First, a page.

_Reiss._ I should think so. Then accept it, give me your hand, and
empty your glass.

_Well._ Ay, if it concerned only the children, I would accept it. But
it concerns your soul, which cannot go out of this world in peace, if
your conscience is not at peace. Therefore I do not accede to the

_Reiss._ What?

_Well._ I cannot accept it for the sake of your immortal soul, till you
quite clear yourself, and give up the whole.

_Reiss._ Is that your last determination?

_Well._ It is.

_Reiss._ Then I will give up nothing at all.

_Well._ Then God have mercy upon you! I have done my duty.

_Reiss._ Does not the will itself secure me against every claim?

_Well._ Not quite so.

_Reiss._ I beg your pardon; does not Article V. say--

_Well._ If you avail yourself of that plea, and the good spirit has
forsaken you, what must be the awful result! Think in time; what, to
barter everlasting happiness for a few pieces of yellow dirt! Now I
have done. (Rises.)

_Reiss._ The fifth article says, "that if ever"--Stop a little; I have
the will at hand. (Goes into the closet.)

_Well._ I see there is nothing to be done here.
God have mercy upon this obstinate man!--Has he not even tried to tempt
me with his wine, that I might do what is evil? But heaven be praised,
he did not succeed; and how easily might he have succeeded, though my
nerves are worn out with age and infirmities! Besides, it is a very
strong wine; (takes the glass, and smells to it.) Very strong! (looks
at it;) rather feculent. (Puts the glass down, walks a few steps, and
seems to muse.) Hem! (examines Reissman's glass.) This one is fine;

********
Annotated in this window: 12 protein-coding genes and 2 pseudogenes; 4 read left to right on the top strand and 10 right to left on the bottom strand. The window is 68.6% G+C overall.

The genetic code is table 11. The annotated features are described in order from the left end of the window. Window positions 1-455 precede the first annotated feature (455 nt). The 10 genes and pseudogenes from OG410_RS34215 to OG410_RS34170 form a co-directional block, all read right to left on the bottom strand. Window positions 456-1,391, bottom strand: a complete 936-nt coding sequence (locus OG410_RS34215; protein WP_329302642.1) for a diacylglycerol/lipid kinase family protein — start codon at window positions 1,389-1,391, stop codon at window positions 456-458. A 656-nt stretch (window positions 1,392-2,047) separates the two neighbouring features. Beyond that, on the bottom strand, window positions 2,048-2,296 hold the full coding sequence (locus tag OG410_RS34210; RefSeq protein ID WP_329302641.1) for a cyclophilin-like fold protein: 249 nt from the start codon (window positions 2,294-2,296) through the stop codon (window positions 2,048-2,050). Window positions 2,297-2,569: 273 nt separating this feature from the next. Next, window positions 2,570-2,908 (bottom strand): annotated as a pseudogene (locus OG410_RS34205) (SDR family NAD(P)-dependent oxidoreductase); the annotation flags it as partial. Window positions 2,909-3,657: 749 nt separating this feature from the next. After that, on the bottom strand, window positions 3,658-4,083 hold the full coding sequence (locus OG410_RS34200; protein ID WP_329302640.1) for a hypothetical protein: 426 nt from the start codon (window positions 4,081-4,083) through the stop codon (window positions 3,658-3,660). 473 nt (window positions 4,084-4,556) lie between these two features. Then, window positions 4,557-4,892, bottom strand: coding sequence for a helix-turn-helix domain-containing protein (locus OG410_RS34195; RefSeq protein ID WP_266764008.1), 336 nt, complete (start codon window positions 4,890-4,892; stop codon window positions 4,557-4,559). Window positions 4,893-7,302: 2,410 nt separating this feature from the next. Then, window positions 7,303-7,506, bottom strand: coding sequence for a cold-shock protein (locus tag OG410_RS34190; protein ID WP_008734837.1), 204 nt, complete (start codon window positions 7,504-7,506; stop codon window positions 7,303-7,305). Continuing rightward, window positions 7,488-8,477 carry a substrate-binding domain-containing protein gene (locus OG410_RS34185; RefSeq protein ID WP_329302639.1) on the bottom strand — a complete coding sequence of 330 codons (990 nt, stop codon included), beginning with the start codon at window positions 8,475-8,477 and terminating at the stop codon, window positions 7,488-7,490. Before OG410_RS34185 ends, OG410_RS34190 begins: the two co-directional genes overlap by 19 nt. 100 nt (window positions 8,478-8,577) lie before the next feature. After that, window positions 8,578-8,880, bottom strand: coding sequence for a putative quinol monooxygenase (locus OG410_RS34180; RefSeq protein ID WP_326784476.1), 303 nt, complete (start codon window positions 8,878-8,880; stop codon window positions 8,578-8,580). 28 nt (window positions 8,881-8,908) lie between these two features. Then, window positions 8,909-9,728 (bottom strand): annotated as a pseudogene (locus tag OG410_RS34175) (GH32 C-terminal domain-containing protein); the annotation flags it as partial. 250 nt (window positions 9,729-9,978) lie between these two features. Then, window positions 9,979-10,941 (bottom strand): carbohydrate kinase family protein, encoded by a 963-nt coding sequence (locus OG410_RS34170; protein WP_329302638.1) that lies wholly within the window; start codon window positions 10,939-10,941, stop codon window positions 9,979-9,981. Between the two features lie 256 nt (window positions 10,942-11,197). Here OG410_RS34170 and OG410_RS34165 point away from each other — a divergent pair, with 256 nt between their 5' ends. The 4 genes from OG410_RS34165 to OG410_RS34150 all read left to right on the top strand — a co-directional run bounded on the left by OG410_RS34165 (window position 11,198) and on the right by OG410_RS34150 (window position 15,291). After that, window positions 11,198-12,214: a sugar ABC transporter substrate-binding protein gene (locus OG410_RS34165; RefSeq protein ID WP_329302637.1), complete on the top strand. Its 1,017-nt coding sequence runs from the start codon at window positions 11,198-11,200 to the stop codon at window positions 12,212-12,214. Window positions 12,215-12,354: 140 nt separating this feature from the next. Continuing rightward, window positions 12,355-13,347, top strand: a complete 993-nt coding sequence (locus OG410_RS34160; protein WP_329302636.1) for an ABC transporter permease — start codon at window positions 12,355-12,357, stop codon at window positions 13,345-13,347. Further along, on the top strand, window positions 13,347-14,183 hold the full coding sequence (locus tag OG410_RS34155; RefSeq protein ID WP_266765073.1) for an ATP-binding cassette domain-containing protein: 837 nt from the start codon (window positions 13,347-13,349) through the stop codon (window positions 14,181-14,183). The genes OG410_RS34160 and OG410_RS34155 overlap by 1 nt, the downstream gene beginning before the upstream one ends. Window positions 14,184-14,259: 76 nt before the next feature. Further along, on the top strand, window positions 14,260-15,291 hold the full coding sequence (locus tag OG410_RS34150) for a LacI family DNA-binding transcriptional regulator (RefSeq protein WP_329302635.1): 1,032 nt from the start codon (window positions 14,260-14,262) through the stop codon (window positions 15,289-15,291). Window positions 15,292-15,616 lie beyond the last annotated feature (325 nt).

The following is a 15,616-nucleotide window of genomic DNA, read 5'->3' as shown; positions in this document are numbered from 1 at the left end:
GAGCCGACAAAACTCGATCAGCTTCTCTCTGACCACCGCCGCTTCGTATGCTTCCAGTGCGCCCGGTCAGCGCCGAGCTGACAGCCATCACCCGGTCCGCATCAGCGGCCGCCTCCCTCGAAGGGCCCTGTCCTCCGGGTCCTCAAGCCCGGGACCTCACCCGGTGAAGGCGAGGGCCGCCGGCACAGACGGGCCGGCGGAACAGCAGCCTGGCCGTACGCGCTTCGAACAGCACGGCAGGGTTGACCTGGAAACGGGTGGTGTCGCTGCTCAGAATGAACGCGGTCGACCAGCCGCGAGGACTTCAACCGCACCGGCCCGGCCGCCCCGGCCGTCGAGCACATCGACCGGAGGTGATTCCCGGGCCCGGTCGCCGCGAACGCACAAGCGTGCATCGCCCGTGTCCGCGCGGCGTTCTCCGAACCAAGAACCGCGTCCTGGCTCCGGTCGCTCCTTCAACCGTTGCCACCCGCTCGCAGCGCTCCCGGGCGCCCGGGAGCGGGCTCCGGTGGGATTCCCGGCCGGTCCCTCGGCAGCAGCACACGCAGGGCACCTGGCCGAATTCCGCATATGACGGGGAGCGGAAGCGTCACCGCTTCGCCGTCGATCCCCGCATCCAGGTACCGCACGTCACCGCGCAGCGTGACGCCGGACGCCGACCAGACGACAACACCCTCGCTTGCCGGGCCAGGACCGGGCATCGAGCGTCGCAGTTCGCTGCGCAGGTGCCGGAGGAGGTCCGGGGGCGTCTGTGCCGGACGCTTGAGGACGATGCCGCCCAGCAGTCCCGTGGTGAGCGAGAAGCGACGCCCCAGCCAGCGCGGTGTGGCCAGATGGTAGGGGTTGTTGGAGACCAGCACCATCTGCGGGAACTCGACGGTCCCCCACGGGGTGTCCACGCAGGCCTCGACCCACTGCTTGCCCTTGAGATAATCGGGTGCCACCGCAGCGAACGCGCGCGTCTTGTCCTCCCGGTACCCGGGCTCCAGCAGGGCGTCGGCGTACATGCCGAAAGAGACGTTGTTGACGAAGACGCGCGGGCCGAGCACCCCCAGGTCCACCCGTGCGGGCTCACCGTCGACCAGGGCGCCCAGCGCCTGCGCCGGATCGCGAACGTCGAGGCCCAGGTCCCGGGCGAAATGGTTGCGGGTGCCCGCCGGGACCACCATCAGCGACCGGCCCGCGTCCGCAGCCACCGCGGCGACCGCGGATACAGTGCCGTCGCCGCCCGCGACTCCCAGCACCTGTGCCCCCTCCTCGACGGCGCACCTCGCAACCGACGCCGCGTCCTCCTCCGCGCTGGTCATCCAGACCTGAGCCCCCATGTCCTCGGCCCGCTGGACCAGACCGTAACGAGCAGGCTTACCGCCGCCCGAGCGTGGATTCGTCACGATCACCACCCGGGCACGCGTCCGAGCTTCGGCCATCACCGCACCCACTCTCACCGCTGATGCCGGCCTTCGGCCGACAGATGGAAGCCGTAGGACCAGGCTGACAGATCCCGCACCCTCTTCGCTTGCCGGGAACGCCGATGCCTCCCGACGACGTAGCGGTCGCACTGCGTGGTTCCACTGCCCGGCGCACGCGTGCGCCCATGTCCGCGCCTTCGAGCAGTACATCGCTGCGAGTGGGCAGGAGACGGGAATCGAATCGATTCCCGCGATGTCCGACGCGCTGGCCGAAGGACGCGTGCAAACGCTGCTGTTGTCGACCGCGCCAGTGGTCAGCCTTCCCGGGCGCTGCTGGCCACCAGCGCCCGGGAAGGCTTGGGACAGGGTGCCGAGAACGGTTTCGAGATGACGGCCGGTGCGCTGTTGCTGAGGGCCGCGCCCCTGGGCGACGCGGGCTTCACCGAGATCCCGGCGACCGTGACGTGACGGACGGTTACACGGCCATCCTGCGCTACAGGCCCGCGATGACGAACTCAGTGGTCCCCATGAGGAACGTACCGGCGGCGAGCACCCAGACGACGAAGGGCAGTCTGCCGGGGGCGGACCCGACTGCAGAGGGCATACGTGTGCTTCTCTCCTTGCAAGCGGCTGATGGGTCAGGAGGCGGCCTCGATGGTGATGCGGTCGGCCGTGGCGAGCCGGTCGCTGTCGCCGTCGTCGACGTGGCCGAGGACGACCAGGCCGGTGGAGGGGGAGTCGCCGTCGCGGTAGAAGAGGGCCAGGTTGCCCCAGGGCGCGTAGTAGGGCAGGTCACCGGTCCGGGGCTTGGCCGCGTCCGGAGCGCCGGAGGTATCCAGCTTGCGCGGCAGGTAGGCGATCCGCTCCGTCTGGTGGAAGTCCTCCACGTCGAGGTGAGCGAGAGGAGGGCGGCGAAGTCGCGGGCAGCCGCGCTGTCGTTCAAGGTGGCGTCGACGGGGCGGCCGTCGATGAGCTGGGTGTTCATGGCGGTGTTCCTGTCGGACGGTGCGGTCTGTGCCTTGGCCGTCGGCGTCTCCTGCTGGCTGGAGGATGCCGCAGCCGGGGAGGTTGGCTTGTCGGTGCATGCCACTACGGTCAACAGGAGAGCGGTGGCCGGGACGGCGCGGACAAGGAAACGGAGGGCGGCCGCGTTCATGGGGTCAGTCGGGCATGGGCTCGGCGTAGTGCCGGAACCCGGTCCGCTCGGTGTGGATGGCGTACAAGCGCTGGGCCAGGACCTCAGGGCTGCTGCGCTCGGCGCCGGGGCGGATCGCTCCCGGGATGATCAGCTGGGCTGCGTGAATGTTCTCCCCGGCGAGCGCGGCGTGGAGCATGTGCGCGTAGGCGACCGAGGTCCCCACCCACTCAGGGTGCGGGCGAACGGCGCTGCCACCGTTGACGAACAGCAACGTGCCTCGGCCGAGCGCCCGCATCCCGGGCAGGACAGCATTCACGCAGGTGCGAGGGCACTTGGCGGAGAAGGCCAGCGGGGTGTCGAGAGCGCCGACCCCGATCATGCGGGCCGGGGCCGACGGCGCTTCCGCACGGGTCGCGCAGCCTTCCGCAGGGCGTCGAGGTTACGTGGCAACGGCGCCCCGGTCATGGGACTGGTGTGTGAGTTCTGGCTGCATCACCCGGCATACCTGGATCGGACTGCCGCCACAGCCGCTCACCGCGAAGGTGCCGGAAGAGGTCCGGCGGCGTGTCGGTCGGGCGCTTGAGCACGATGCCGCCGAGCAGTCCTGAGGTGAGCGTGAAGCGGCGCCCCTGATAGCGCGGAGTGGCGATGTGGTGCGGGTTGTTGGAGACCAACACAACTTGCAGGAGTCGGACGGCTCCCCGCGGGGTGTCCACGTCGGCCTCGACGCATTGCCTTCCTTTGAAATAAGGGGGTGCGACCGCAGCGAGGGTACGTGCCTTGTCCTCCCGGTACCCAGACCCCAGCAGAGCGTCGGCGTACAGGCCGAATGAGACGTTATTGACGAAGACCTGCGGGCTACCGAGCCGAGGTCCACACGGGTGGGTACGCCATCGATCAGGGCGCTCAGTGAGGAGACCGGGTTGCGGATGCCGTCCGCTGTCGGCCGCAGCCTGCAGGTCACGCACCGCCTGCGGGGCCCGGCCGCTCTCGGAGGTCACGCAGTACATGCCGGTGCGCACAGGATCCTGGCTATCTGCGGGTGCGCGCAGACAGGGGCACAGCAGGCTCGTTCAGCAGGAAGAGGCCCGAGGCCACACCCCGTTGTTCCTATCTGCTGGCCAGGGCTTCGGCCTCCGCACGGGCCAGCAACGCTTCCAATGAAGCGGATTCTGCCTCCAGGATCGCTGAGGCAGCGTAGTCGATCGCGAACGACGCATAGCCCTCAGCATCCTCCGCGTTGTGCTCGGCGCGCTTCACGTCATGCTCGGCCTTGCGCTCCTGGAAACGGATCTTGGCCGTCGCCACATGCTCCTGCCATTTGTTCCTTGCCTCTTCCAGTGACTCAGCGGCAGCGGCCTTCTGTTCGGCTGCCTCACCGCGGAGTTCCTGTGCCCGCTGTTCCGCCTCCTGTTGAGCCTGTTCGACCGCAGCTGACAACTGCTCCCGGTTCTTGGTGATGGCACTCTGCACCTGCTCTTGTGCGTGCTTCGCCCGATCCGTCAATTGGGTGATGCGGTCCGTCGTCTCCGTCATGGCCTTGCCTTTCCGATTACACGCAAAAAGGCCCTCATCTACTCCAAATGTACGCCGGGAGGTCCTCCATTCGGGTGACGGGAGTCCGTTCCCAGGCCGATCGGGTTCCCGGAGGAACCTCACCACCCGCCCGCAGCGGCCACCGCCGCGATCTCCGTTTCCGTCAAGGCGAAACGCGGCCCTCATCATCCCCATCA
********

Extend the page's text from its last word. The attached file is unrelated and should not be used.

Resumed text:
(looks again at his own glass;) this is not so. (Puts it down.) This
glass came out of the second bottle. He has not drank of that, I think.
No, he has not, I now recollect. Perhaps,--but that is very wicked,--
perhaps not content with intoxication, he thought to get me to do the
evil that is in his soul? Such men are not to be trusted; their notions
are abominable. Perhaps he mixed some intoxicating ingredient in this
wine? He is capable of such an action; for, otherwise, why should he
press me to drink? Then my soul would have perished at the same time
with my philosophy!--I must know that; I will have it examined; and, if
so, I will thank God for my deliverance, and withdraw my hand for ever
from the obdurate sinner. (Takes both bottles, and goes away with them.
When he has left the room, Reissman comes out of the closet with the

_Reiss._ Look you here; here it expressly says.--Where is he? (Looks
out of the door, comes back, claps his hands together; pours the wine
that is in the two glasses out of the window; puts them in his pocket;
goes once more to the door, at which the Lawyer went out. He is in a
violent agitation; wipes the table very carefully with his
handkerchief; carries it into the closet, out of which he returns with
his hat and cane, and is going out by the door towards the street. When
he is at the door he returns, carefully examines the chair on which the
Lawyer has been seated, passes his handkerchief over it, carries both
chairs into the closet, examines the floor where the chairs stood, and
precipitately exit.)


Master Clarenbach's house.